By Ariel Root
Bacteria were among the first life forms to appear on Earth, and can be found in virtually every corner across the planet. Some bacteria perform important roles in the environmental ecosystem, whereas others help us digest food or absorb nutrients. Still other bacteria can cause life-threatening diseases. “They’re really cool. They do different things, and do lots of things that we don’t even think or know about. It’s fascinating how they can generate so much diversity,” says Carleton University’s Alex Wong. And then there’s the interesting issue of antibiotic resistance. A growing challenge has emerged as more bacteria are becoming resistant…a challenge that is well-worth investigating.
Alex Wong is an Assistant Professor of Biology at Carleton University, focusing on the genetic causes and consequences of biological adaptation. He is interested both in characterizing the direct genetic targets of natural selection, and in studying the indirect effects of selection throughout the genome. “I am particularly interested in investigating the consequences of genetic interactions (epistasis) for rates and patterns of molecular evolution, and in understanding the potentially non-adaptive consequences of natural selection.” So basically, how do some bacteria become resistant to antibiotics, and what could this all mean for health and illness.
Wong’s academic career started as a mix of the hard and social sciences. Following his BA in philosophy and biology, Wong pursued a Masters of Philosophy at Carleton, establishing his ability to synthesize information, think critically, and write cohesively. Wong then studied the rapidly evolving reproductive proteins in fruit flies during his doctoral work at Cornell University, questioning the specific genetic changes that lead to character trait changes in an organism. His introduction to Psuedomonas wasn’t until postdoctoral work at the University of Ottawa, where he developed a keen interest in evolutionary observations in the lab.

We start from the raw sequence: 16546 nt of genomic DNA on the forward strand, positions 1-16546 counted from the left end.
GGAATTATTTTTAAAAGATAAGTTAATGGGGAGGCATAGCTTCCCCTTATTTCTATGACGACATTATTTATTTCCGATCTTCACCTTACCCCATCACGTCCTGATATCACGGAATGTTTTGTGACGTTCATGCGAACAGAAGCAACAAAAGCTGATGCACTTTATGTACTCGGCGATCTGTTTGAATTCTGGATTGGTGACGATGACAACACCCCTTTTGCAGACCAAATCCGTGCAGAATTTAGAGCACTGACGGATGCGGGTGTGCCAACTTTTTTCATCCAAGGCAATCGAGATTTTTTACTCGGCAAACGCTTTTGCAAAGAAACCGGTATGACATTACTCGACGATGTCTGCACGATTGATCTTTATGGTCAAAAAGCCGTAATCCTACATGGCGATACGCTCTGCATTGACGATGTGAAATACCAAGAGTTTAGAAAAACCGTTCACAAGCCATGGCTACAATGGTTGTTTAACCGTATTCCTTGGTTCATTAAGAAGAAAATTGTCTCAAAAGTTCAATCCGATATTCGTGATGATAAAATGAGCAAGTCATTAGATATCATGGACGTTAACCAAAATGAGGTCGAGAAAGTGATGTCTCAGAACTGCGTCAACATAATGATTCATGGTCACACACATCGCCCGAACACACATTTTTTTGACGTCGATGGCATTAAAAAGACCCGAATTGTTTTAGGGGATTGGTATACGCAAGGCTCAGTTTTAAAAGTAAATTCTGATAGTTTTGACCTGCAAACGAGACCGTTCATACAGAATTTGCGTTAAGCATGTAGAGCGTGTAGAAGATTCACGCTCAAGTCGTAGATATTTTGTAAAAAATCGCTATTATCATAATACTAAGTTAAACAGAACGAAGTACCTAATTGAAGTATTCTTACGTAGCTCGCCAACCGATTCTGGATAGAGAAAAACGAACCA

While choosing a bacteria to study can be difficult, Wong describes one of his main research projects is an experimental evolutionary study of antibiotic resistance in Pseudomonas aeruginosa – a pathogen associated with inflammation and sepsis, and colonizes in organs such as the urinary tract, kidneys, or lungs. “Pseudomonas aeruginosa is a bacterium found in wet environments such as soils, bathtubs, a kitchen sink… and it’s mostly harmless.” However, the bacteria can be especially of concern for immunocompromised individuals—most notably, those with cystic fibrosis. “Because these individuals’ lungs are full of fluid, it provides the ideal breeding ground for the bacteria, … and some cells can persist despite antibiotics.” Introduction to P. aeruginosa as a teenager can result in cells that remain into adulthood, when the uniquely nutritional environment in the lungs of these individuals enables the bacteria to create colonies that can flourish. Unforeseen diminishing lung strength in these individuals is beginning to be associated with a long-ago introduction to P. aeruginosa.
Wong has explored some of the evolutionary resistance in bacterium using a variety of tools, such as the computational analysis of population genetics and comparative genomic data, experimental evolution, and molecular genetics. It’s all about “new ways to find vulnerabilities that are unique to bacteria… [some] are resistant to one or more antibiotics, while others are not vulnerable at all.”
Using the theories and practices of evolutionary biology in an applied setting related to individual care basis, or policy is what keeps Wong excited. However, in order to tackle antibiotic resistance, he acknowledges that health needs be thought of in the broader framework that considers social sciences, policy, and hard sciences. “Policy on how we use [antibiotics], to public education on antibiotics in agriculture, down to the genetics of antibiotics… the goals of the [CHAIM] Centre fit exactly with how we need to think about resistance – multi-dimensionally.”
The challenge in these investigations, Wong says, is that “things rarely work out the way we think they’re going to. It’s part of the fun, and part of the frustration,” he laughs. When thinking about resistance, Wong reiterates how important external partnerships have been with the Canadian Food Inspection Agency, University of Ottawa, and internationally.
Some of Wong’s challenges have also become his strengths. He describes times that his “favourite hypothesis is also the false hypothesis. But then,” he says, “it’s fun to figure out what is actually going on.” In fact, working with students in the lab has been particularly rewarding for Wong. Getting students into the lab, analyzing data, and fostering interest and inspiration, Wong and his students continue the journey to finding new ways to identify the unique vulnerabilities to some of the antibacterial resistances.
For Dr. Wong’s contact information, go here.